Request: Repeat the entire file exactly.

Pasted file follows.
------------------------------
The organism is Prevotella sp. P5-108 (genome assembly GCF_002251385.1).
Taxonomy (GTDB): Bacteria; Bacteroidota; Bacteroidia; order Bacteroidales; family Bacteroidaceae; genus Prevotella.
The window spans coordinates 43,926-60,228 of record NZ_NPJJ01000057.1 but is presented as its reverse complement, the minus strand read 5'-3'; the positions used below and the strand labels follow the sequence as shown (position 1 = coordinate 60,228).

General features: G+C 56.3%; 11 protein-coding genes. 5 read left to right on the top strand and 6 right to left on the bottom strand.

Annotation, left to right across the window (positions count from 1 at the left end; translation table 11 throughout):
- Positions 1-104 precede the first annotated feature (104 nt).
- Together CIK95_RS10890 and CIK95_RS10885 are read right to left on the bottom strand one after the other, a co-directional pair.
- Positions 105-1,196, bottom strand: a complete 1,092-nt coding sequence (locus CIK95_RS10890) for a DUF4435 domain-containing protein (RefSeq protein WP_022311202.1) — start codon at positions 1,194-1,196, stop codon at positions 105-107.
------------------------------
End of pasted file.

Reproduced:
The organism is Prevotella sp. P5-108 (genome assembly GCF_002251385.1).
Taxonomy (GTDB): Bacteria; Bacteroidota; Bacteroidia; order Bacteroidales; family Bacteroidaceae; genus Prevotella.
The window spans coordinates 43,926-60,228 of record NZ_NPJJ01000057.1 but is presented as its reverse complement, the minus strand read 5'-3'; the positions used below and the strand labels follow the sequence as shown (position 1 = coordinate 60,228).

General features: G+C 56.3%; 11 protein-coding genes. 5 read left to right on the top strand and 6 right to left on the bottom strand.

Annotation, left to right across the window (positions count from 1 at the left end; translation table 11 throughout):
- Positions 1-104 precede the first annotated feature (104 nt).
- Together CIK95_RS10890 and CIK95_RS10885 are read right to left on the bottom strand one after the other, a co-directional pair.
- Positions 105-1,196, bottom strand: a complete 1,092-nt coding sequence (locus CIK95_RS10890) for a DUF4435 domain-containing protein (RefSeq protein WP_022311202.1) — start codon at positions 1,194-1,196, stop codon at positions 105-107.